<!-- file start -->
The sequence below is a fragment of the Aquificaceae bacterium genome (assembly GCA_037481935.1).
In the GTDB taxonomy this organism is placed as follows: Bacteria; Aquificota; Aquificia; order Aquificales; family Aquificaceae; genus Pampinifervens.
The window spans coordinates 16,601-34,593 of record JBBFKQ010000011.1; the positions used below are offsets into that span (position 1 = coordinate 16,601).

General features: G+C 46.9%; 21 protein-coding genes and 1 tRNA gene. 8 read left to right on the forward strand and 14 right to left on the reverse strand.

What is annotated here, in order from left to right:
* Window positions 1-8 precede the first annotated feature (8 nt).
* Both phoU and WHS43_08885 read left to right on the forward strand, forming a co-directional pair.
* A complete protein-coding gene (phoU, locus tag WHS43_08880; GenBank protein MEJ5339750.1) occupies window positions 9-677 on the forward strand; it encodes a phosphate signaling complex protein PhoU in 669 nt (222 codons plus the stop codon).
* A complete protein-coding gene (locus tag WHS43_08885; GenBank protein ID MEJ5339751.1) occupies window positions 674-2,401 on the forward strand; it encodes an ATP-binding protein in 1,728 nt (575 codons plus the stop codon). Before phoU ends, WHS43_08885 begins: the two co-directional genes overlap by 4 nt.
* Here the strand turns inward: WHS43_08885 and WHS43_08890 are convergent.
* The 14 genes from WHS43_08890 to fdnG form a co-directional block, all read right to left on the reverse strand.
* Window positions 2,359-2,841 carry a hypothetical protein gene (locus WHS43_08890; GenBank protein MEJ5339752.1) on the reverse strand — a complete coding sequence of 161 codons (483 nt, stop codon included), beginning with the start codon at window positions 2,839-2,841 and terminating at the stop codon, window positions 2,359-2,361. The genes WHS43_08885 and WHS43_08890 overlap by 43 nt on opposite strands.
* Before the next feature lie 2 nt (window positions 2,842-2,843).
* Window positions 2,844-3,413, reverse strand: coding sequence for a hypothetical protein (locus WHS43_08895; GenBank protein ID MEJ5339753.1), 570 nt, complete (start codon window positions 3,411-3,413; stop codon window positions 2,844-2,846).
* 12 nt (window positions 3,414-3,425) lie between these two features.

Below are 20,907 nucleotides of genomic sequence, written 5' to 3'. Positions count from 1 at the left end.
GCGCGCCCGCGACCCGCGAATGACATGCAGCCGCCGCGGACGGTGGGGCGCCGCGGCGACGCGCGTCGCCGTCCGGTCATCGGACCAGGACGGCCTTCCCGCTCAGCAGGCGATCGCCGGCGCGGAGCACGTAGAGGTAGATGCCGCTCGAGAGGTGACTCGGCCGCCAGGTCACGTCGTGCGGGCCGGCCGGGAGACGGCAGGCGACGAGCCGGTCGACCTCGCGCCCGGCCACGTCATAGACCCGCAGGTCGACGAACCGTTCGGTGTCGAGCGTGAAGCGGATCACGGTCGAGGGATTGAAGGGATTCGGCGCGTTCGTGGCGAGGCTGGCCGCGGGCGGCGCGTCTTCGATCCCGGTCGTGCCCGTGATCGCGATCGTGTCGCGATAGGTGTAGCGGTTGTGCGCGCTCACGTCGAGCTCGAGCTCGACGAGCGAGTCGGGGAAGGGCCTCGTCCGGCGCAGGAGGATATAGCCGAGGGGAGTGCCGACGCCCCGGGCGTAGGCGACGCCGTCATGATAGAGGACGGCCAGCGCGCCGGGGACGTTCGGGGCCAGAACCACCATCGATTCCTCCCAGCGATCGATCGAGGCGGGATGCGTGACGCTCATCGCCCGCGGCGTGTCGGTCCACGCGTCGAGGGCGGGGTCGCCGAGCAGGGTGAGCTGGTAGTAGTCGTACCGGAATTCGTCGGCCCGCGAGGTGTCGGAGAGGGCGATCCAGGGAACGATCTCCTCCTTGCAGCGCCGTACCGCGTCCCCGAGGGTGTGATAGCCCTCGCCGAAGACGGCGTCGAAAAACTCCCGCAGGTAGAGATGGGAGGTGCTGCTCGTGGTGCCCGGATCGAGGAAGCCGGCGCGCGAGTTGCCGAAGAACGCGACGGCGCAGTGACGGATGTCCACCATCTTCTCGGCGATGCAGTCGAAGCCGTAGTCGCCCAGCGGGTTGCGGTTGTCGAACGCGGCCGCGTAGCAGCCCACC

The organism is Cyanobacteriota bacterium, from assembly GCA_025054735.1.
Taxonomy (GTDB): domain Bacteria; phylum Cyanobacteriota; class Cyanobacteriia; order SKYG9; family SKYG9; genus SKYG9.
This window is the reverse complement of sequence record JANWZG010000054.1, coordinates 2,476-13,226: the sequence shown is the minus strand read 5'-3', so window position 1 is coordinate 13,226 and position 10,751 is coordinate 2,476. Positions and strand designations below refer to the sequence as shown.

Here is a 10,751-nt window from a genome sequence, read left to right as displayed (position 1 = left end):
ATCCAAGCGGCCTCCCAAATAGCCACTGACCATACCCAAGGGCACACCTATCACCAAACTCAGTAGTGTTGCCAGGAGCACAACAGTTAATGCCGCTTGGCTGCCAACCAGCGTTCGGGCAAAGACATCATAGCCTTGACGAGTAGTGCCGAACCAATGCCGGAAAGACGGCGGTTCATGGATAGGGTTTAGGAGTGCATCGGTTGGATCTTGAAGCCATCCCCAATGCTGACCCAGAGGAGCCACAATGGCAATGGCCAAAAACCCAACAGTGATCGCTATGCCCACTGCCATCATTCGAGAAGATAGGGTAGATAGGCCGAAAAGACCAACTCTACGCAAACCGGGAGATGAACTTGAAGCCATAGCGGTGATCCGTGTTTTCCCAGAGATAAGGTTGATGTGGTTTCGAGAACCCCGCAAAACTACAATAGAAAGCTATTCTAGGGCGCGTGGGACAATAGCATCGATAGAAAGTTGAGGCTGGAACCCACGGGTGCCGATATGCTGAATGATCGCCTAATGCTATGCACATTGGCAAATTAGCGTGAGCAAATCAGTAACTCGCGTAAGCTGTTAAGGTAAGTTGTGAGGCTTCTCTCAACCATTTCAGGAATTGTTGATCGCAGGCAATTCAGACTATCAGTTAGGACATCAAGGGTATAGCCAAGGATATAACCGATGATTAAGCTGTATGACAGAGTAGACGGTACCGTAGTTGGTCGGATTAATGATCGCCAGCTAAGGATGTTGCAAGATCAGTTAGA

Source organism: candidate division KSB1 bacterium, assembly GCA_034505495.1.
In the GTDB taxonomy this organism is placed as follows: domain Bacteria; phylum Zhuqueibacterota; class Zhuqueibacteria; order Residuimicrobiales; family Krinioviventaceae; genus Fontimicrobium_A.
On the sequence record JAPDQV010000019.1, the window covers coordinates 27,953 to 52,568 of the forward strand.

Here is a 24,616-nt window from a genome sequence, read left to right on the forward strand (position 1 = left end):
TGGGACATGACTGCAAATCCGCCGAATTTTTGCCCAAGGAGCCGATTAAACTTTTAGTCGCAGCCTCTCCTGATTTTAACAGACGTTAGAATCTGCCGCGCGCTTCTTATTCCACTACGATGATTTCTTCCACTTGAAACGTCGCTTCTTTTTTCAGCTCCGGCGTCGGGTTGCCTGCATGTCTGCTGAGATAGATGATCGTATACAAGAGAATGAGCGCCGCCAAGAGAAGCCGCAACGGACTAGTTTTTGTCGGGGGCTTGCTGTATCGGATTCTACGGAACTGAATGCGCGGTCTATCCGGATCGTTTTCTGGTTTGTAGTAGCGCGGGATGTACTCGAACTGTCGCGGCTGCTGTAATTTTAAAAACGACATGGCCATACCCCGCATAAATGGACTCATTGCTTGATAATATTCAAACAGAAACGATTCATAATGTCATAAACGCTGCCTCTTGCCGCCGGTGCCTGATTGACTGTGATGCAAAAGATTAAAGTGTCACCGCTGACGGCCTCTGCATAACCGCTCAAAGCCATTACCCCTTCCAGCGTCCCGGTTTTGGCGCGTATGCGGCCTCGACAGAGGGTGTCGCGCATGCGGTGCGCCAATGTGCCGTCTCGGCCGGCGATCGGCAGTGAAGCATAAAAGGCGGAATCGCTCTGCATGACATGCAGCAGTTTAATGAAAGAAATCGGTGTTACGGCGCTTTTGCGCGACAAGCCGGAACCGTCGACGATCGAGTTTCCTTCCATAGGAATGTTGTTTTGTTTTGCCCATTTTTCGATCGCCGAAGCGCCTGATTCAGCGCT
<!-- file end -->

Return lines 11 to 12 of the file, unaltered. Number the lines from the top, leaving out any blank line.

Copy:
* The 14 genes from WHS43_08890 to fdnG form a co-directional block, all read right to left on the reverse strand.
* Window positions 2,359-2,841 carry a hypothetical protein gene (locus WHS43_08890; GenBank protein MEJ5339752.1) on the reverse strand — a complete coding sequence of 161 codons (483 nt, stop codon included), beginning with the start codon at window positions 2,839-2,841 and terminating at the stop codon, window positions 2,359-2,361. The genes WHS43_08885 and WHS43_08890 overlap by 43 nt on opposite strands.